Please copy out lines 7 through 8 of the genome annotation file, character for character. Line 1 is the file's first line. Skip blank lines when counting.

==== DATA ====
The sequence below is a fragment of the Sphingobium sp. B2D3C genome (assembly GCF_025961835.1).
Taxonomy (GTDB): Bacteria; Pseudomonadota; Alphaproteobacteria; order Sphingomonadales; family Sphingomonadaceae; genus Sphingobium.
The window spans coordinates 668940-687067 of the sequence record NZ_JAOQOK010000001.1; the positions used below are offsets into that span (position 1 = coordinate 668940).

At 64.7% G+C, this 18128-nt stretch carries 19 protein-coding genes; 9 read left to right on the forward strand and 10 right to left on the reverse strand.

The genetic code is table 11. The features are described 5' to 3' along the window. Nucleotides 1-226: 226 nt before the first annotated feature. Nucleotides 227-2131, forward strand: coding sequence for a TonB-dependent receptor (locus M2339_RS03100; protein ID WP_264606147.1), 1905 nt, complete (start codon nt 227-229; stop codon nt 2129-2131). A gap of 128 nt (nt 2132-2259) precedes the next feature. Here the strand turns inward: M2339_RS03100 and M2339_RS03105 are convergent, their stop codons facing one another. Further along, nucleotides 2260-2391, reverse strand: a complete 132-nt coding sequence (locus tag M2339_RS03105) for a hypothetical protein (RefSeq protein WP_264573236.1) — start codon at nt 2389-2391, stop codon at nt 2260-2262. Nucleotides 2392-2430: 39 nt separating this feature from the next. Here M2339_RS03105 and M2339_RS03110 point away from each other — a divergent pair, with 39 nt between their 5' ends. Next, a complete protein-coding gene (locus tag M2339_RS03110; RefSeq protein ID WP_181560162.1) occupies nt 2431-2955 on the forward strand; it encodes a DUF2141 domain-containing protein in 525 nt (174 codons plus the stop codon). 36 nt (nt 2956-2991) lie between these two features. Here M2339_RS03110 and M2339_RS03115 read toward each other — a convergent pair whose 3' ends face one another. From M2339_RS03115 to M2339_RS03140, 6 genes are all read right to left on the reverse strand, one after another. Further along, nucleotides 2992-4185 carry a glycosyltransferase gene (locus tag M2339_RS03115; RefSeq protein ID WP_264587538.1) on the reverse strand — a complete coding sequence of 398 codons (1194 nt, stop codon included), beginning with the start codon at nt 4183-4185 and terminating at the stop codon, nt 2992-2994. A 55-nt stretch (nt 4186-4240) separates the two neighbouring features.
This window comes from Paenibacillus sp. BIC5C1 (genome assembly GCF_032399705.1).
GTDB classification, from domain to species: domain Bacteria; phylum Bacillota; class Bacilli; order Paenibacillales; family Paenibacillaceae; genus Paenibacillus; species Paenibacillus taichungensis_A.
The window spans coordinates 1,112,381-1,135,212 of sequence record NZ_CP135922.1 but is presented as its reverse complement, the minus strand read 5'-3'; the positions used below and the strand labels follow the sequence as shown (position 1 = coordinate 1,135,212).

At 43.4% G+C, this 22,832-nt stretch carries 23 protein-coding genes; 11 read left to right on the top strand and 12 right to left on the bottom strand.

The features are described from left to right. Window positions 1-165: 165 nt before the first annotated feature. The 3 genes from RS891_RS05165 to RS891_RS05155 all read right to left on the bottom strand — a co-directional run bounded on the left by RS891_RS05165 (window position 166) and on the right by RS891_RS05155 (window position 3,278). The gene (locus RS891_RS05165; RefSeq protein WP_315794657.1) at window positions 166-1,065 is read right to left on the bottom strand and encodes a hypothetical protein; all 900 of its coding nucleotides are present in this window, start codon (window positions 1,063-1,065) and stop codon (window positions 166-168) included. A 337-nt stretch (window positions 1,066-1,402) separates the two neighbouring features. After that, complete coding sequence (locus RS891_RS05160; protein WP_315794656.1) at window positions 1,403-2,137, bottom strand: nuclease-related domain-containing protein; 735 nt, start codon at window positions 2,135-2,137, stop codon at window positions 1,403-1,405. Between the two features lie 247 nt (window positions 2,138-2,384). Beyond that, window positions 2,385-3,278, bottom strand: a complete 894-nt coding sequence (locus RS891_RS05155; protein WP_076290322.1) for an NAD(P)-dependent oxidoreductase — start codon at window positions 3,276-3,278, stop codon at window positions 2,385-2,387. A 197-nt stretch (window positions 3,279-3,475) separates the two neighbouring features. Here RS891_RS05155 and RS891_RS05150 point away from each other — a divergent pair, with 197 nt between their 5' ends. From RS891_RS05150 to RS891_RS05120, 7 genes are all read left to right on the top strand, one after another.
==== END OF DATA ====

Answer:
GTDB classification, from domain to species: domain Bacteria; phylum Bacillota; class Bacilli; order Paenibacillales; family Paenibacillaceae; genus Paenibacillus; species Paenibacillus taichungensis_A.
The window spans coordinates 1,112,381-1,135,212 of sequence record NZ_CP135922.1 but is presented as its reverse complement, the minus strand read 5'-3'; the positions used below and the strand labels follow the sequence as shown (position 1 = coordinate 1,135,212).